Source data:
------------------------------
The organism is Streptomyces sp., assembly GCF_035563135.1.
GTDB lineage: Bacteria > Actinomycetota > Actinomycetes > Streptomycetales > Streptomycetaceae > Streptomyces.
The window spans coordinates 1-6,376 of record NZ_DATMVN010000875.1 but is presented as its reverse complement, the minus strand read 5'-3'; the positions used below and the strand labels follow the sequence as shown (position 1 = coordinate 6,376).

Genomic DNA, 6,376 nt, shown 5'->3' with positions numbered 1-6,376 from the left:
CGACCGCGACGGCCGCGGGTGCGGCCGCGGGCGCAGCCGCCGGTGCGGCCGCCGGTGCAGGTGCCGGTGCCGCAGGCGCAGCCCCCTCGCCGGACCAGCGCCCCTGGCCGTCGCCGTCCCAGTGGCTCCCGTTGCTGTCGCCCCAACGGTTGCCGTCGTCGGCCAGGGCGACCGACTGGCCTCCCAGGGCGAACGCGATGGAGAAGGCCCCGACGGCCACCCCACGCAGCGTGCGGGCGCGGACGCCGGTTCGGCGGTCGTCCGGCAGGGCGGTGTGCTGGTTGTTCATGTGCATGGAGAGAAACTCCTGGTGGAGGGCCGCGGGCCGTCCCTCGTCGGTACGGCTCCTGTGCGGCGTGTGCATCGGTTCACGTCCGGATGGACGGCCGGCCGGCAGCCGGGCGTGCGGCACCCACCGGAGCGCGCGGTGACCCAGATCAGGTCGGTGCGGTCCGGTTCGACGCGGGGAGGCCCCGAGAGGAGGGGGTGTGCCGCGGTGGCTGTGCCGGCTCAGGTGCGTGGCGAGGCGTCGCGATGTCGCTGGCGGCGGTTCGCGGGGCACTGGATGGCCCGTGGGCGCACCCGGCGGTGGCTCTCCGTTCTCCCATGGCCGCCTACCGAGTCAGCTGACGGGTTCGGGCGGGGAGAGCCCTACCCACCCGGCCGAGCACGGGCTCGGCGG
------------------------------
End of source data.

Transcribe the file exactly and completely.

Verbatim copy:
The organism is Streptomyces sp., assembly GCF_035563135.1.
GTDB lineage: Bacteria > Actinomycetota > Actinomycetes > Streptomycetales > Streptomycetaceae > Streptomyces.
The window spans coordinates 1-6,376 of record NZ_DATMVN010000875.1 but is presented as its reverse complement, the minus strand read 5'-3'; the positions used below and the strand labels follow the sequence as shown (position 1 = coordinate 6,376).

Genomic DNA, 6,376 nt, shown 5'->3' with positions numbered 1-6,376 from the left:
CGACCGCGACGGCCGCGGGTGCGGCCGCGGGCGCAGCCGCCGGTGCGGCCGCCGGTGCAGGTGCCGGTGCCGCAGGCGCAGCCCCCTCGCCGGACCAGCGCCCCTGGCCGTCGCCGTCCCAGTGGCTCCCGTTGCTGTCGCCCCAACGGTTGCCGTCGTCGGCCAGGGCGACCGACTGGCCTCCCAGGGCGAACGCGATGGAGAAGGCCCCGACGGCCACCCCACGCAGCGTGCGGGCGCGGACGCCGGTTCGGCGGTCGTCCGGCAGGGCGGTGTGCTGGTTGTTCATGTGCATGGAGAGAAACTCCTGGTGGAGGGCCGCGGGCCGTCCCTCGTCGGTACGGCTCCTGTGCGGCGTGTGCATCGGTTCACGTCCGGATGGACGGCCGGCCGGCAGCCGGGCGTGCGGCACCCACCGGAGCGCGCGGTGACCCAGATCAGGTCGGTGCGGTCCGGTTCGACGCGGGGAGGCCCCGAGAGGAGGGGGTGTGCCGCGGTGGCTGTGCCGGCTCAGGTGCGTGGCGAGGCGTCGCGATGTCGCTGGCGGCGGTTCGCGGGGCACTGGATGGCCCGTGGGCGCACCCGGCGGTGGCTCTCCGTTCTCCCATGGCCGCCTACCGAGTCAGCTGACGGGTTCGGGCGGGGAGAGCCCTACCCACCCGGCCGAGCACGGGCTCGGCGG